Endoscopic closure of the Eustachian tube orifice for refractory lateral skull base cerebrospinal fluid leak using autologous fat graft: illustrative case

Gautam U. Mehta Departments of Neurosurgery and

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Nida Fatima Departments of Neurosurgery and

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Gregory P. Lekovic Departments of Neurosurgery and

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William H. Slattery Neurotology, House Institute, Los Angeles, California

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BACKGROUND

Rhinorrhea due to lateral skull base cerebrospinal fluid (CSF) leaks can be a challenge to manage. Multiple strategies exist for treating CSF leaks in this region including direct repair, posterior Eustachian tube packing, and CSF diversion. Endonasal closure of the Eustachian tube has been reported using cerclage and mucosal flaps.

OBSERVATIONS

We present the first reported case of endoscopic autologous fat packing of the Eustachian tube orifice to repair a CSF leak. In this case a 42-year-old woman who underwent middle fossa meningioma resection 20 years ago presented with refractory CSF rhinorrhea despite blind sac closure of the ear canal. This persisted after CSF diversion and only resolved after endoscopic endonasal Eustachian tube closure described herein.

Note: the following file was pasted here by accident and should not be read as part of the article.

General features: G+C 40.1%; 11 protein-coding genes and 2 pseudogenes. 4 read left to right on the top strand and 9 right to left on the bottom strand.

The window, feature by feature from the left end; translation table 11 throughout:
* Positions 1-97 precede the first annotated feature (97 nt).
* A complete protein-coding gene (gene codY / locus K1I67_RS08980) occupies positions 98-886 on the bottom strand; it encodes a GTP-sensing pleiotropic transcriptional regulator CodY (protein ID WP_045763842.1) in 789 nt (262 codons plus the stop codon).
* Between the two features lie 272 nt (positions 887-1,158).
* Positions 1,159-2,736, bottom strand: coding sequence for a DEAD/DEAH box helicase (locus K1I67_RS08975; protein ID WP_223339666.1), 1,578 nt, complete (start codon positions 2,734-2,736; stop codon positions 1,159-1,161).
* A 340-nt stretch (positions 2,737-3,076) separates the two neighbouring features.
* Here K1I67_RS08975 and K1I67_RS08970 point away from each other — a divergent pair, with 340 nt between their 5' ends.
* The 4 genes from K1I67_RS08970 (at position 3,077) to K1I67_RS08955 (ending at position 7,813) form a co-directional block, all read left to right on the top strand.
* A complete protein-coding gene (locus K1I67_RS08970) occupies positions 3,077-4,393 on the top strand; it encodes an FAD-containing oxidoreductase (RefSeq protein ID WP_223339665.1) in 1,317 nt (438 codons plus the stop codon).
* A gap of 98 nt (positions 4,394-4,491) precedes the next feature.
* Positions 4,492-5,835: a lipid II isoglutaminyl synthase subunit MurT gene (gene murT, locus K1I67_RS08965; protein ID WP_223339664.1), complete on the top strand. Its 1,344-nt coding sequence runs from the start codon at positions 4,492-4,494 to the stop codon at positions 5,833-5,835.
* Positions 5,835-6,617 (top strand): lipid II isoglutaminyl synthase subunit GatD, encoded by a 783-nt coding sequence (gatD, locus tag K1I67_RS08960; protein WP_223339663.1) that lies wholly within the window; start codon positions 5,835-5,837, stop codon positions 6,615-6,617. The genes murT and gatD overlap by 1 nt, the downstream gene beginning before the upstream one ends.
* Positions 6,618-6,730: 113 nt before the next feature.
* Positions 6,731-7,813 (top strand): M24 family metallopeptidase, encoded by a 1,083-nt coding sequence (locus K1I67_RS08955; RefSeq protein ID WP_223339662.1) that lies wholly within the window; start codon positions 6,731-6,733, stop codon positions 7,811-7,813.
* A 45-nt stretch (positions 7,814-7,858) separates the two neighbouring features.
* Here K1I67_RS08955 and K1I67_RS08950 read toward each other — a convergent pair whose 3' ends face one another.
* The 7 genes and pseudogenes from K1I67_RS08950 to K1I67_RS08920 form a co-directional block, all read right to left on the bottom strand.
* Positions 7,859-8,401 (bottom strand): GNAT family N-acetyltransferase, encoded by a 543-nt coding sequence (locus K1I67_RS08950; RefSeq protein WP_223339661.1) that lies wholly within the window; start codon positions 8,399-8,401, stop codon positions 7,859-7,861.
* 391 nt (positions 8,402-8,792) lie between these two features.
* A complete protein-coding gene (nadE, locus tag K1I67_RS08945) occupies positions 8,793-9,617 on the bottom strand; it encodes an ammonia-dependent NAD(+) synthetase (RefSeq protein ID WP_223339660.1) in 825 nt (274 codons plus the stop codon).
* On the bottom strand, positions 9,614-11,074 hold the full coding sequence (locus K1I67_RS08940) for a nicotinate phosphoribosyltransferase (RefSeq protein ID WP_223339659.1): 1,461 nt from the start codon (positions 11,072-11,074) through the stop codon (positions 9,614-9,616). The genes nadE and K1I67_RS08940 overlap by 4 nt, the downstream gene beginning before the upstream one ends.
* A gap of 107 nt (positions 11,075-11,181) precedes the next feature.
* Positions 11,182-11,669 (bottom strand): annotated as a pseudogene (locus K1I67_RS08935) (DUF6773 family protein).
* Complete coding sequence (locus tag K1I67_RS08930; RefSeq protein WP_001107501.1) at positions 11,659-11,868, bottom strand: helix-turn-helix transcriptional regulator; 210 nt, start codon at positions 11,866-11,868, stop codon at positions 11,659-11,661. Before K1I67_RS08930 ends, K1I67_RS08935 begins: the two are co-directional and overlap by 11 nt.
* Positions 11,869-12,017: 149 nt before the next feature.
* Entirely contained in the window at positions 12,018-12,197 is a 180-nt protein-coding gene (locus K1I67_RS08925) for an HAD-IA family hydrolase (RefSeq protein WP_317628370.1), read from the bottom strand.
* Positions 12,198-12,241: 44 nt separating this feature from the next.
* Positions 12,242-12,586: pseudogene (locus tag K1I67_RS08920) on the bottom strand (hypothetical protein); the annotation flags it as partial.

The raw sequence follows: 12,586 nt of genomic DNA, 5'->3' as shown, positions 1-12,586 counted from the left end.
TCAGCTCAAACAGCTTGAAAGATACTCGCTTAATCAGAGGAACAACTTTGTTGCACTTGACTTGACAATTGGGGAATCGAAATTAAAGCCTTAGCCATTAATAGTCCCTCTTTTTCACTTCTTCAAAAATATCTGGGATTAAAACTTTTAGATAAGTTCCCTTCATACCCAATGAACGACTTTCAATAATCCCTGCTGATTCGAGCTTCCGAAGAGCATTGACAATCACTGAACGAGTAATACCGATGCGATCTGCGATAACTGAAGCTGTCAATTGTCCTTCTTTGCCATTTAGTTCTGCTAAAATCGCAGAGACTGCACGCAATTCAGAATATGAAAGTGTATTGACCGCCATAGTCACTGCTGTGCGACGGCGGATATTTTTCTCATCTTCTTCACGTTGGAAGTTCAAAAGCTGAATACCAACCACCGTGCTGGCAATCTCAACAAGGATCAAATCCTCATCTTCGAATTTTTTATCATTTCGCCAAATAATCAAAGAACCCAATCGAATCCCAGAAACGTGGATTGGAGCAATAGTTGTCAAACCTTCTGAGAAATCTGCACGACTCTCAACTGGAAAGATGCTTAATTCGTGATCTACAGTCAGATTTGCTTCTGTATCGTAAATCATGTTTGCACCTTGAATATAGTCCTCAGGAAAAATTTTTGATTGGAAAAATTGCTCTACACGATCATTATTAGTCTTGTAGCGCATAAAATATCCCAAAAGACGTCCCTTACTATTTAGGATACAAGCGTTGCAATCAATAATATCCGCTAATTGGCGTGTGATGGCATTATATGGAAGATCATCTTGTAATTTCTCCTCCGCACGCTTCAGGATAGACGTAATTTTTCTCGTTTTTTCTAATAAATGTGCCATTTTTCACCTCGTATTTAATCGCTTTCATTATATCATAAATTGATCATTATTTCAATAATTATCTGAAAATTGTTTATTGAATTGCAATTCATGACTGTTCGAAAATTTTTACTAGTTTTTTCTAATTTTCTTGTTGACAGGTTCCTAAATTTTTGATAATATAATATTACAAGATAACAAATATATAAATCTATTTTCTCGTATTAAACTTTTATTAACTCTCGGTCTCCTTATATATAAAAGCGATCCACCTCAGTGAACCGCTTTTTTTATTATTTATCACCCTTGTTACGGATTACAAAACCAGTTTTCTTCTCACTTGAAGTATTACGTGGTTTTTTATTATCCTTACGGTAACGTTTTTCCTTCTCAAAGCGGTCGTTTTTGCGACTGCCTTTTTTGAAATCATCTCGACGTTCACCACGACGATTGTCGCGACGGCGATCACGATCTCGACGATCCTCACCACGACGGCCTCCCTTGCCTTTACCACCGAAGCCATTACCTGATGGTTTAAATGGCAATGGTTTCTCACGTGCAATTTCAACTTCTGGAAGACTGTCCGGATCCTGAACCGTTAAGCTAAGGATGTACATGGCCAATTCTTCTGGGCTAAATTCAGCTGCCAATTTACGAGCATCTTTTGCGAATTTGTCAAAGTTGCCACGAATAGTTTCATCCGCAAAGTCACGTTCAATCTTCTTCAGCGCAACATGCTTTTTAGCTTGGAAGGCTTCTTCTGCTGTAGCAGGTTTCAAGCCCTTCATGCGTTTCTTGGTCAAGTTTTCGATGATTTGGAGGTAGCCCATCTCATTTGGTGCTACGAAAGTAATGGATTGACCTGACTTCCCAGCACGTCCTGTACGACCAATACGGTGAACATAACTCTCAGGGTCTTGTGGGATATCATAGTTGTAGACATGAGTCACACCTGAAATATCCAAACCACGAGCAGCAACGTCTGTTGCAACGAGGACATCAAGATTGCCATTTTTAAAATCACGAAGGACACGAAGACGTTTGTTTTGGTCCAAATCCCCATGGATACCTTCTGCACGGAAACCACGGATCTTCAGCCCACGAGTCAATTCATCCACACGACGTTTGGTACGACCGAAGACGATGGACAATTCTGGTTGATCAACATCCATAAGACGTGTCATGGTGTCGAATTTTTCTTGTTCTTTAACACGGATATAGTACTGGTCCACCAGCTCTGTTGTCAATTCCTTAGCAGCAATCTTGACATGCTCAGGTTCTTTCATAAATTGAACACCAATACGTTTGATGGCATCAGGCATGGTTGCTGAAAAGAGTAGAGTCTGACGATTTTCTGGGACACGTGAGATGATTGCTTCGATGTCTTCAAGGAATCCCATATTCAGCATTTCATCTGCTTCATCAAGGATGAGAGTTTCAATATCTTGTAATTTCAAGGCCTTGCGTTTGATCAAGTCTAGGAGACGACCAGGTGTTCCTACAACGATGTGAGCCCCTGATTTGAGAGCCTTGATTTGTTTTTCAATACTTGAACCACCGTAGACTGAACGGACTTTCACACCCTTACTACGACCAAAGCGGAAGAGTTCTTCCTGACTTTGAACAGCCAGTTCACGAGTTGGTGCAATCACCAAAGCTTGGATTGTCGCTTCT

LESSONS

This technique is simple to perform with minimal risk of morbidity. Eustachian tube orifice fat packing may be particularly useful for patients with refractory CSF rhinorrhea with low CSF pressure.

ABBREVIATION

CSF = cerebrospinal fluid.

BACKGROUND

Rhinorrhea due to lateral skull base cerebrospinal fluid (CSF) leaks can be a challenge to manage. Multiple strategies exist for treating CSF leaks in this region including direct repair, posterior Eustachian tube packing, and CSF diversion. Endonasal closure of the Eustachian tube has been reported using cerclage and mucosal flaps.

OBSERVATIONS

We present the first reported case of endoscopic autologous fat packing of the Eustachian tube orifice to repair a CSF leak. In this case a 42-year-old woman who underwent middle fossa meningioma resection 20 years ago presented with refractory CSF rhinorrhea despite blind sac closure of the ear canal. This persisted after CSF diversion and only resolved after endoscopic endonasal Eustachian tube closure described herein.

LESSONS

This technique is simple to perform with minimal risk of morbidity. Eustachian tube orifice fat packing may be particularly useful for patients with refractory CSF rhinorrhea with low CSF pressure.

ABBREVIATION

CSF = cerebrospinal fluid.